Getting Nourished. Food as Art + Good Medicine

written by Glynnis
6 Apr, 2016
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In Ayurveda food is medicine.

The Digestive Fire God Agni is revered and for good reason, we truly are what we eat. Or more like what we digest.

The secret my friends is that it is not only what we are eating that determines our happy digestion and our physical, mental, emotional, and spiritual health. It is also how we eat, where we eat, with whom we eat, and from where our food comes.

This includes the love of the farmer for the land, the consciousness of the consumer to make good food choices, and the passion of the chef to create intentional, soul-satisfying, nourishing meals.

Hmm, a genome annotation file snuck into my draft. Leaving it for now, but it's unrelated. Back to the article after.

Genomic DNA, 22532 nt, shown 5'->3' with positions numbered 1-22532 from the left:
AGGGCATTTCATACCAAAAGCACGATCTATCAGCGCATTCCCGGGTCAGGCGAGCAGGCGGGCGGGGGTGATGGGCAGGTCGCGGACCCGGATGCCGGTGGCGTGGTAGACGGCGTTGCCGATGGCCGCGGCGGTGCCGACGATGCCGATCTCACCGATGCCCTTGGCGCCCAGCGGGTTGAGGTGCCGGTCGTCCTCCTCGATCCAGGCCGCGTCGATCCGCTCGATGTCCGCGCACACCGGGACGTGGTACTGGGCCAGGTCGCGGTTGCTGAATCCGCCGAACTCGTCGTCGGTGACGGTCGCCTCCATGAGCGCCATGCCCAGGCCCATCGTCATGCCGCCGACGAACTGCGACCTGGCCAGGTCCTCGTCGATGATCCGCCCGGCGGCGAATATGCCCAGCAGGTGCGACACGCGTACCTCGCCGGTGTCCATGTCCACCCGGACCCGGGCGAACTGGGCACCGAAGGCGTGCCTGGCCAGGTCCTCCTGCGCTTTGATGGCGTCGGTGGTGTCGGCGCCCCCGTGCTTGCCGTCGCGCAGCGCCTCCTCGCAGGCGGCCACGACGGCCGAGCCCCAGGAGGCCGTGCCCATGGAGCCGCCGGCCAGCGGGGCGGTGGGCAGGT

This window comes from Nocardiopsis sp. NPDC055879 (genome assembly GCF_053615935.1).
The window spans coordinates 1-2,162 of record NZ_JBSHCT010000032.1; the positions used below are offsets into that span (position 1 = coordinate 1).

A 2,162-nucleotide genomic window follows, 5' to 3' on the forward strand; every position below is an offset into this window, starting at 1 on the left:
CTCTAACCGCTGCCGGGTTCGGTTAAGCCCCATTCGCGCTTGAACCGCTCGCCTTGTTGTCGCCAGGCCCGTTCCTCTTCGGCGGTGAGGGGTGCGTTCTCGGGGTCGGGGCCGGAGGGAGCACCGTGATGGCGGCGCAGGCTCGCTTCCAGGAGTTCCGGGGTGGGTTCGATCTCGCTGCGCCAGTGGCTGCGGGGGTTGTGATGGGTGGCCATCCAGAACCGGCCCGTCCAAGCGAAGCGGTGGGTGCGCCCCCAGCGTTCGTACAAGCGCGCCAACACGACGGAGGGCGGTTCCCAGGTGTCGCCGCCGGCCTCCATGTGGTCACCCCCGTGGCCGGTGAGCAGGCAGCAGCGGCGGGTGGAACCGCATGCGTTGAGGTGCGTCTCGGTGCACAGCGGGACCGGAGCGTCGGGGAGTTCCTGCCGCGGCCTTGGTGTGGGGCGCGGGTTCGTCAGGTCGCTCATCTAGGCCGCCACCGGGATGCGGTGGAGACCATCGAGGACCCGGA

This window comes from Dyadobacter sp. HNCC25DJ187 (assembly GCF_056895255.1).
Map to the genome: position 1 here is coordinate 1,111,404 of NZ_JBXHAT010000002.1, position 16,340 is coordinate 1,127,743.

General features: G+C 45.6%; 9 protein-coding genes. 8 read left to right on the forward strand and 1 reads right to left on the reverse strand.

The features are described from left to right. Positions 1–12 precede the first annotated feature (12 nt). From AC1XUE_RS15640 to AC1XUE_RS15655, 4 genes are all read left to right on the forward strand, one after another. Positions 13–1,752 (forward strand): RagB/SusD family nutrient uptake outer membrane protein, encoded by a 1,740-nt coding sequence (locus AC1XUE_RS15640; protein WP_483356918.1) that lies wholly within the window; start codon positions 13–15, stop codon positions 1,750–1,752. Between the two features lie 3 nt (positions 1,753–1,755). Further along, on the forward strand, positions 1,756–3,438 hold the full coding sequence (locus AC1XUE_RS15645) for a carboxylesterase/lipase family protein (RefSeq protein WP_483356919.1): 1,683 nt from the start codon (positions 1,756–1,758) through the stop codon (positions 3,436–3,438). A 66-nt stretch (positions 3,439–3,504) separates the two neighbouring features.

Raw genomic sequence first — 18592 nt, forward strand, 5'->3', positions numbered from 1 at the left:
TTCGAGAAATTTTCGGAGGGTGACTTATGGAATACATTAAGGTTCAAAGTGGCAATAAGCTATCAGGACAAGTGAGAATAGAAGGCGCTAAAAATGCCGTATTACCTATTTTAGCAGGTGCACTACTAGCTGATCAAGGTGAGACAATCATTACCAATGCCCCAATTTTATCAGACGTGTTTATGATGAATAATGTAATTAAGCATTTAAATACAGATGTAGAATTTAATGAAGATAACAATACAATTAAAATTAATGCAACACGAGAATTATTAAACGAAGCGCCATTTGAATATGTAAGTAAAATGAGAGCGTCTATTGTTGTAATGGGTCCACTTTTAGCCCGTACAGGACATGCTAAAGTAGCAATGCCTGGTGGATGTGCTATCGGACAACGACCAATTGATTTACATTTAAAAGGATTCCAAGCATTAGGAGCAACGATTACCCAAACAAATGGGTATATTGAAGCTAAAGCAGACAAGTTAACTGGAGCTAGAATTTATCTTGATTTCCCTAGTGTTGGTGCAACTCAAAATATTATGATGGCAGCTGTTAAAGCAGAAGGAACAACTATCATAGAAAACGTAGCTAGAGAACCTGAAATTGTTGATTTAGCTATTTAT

cwtm-bookcoverI happen to know one such mindful and passionate chef who also lucky for me is one of my best friends and soul-sisters on this fragrant journey of life. Myra Kornfeld is a chef, educator, author, and creative alchemist who has just completed and launched into the world her latest and most gorgeous book, co-authored with her husband Stephen Massimilla, a poet, scholar, professor, and painter.

Cooking with The Muse. A Sumptuous Gathering of Seasonal Recipes, Culinary Poetry, and Literary Fare.

This is a stunning book, a culinary and literary work of art to deepen your sensual experience of food, and to satiate your soul with delectable poetic beauty. Just released by Tupelo Press and available so you can order your very own copy!

Myra has generously shared her Spring Greens Soup recipe (below) from the book. This is the perfect soup for nourishing Vata, and satisfying Pitta. The pungent garlic, tarragon and dill are ideal at this time of year for energizing Kapha. Creamy without cream, bright and unbelievably delicious! (image of soup at top of blog).

The base of a good soup is a good stock.